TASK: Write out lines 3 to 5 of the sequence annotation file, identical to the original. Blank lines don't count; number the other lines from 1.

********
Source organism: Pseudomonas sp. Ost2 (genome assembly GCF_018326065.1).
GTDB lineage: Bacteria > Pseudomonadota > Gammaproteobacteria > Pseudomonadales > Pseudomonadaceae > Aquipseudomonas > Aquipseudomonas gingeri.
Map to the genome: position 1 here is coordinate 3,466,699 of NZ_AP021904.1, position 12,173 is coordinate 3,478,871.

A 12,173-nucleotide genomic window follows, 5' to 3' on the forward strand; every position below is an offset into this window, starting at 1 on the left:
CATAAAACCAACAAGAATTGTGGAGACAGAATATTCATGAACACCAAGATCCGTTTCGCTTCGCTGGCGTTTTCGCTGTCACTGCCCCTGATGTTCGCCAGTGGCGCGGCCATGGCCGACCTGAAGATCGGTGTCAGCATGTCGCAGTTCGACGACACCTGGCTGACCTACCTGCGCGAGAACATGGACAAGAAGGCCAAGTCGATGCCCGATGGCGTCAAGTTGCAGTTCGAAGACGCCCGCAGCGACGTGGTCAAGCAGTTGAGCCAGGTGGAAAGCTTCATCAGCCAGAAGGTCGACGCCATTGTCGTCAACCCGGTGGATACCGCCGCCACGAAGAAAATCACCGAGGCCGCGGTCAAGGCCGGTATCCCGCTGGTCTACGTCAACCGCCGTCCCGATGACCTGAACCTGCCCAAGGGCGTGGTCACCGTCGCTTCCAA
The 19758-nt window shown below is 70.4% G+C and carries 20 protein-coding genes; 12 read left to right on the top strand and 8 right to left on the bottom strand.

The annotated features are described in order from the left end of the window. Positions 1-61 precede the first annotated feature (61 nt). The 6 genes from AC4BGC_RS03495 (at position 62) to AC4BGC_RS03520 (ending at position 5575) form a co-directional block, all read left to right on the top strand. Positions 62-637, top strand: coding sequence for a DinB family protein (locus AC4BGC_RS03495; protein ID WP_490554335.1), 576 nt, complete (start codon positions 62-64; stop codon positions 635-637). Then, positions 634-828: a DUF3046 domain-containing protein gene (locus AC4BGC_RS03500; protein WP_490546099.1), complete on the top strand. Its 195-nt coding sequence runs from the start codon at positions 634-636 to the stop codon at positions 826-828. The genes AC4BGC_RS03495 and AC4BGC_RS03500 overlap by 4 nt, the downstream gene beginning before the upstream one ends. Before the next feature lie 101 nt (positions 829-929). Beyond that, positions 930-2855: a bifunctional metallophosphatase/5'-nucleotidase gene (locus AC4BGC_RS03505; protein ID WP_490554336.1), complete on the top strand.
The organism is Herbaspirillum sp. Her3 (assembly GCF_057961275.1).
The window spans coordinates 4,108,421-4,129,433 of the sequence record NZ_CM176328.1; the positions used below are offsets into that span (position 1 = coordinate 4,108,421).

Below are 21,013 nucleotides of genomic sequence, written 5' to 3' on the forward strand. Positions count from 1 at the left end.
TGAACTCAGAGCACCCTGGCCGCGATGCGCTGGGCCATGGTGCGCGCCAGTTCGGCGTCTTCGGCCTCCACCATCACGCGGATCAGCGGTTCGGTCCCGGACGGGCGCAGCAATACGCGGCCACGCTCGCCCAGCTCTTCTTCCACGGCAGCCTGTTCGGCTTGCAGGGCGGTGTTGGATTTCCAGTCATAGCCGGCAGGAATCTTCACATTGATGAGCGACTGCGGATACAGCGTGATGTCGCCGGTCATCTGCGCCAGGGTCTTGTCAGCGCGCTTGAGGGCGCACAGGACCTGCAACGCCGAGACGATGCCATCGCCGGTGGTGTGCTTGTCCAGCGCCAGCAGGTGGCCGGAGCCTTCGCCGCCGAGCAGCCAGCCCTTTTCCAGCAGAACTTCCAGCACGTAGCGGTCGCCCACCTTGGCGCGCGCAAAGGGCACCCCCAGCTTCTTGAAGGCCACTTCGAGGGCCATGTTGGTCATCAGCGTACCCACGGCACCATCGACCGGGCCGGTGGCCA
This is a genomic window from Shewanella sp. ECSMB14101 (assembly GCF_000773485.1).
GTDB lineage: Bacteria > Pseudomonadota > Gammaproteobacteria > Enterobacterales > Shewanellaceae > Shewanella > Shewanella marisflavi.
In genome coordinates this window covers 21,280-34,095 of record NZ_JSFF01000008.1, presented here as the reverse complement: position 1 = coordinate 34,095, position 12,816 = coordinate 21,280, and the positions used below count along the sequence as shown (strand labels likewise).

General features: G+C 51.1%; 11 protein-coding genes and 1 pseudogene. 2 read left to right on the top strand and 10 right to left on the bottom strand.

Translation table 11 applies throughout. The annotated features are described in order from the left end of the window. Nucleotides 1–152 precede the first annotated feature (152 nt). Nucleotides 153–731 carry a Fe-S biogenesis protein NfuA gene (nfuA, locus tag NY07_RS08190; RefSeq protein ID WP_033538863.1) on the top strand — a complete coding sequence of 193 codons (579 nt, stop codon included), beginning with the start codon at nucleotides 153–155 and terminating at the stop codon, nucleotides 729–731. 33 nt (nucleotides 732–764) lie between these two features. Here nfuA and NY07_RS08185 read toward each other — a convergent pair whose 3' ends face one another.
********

Map to the genome: position 1 here is coordinate 3,466,699 of NZ_AP021904.1, position 12,173 is coordinate 3,478,871.

A 12,173-nucleotide genomic window follows, 5' to 3' on the forward strand; every position below is an offset into this window, starting at 1 on the left:
CATAAAACCAACAAGAATTGTGGAGACAGAATATTCATGAACACCAAGATCCGTTTCGCTTCGCTGGCGTTTTCGCTGTCACTGCCCCTGATGTTCGCCAGTGGCGCGGCCATGGCCGACCTGAAGATCGGTGTCAGCATGTCGCAGTTCGACGACACCTGGCTGACCTACCTGCGCGAGAACATGGACAAGAAGGCCAAGTCGATGCCCGATGGCGTCAAGTTGCAGTTCGAAGACGCCCGCAGCGACGTGGTCAAGCAGTTGAGCCAGGTGGAAAGCTTCATCAGCCAGAAGGTCGACGCCATTGTCGTCAACCCGGTGGATACCGCCGCCACGAAGAAAATCACCGAGGCCGCGGTCAAGGCCGGTATCCCGCTGGTCTACGTCAACCGCCGTCCCGATGACCTGAACCTGCCCAAGGGCGTGGTCACCGTCGCTTCCAA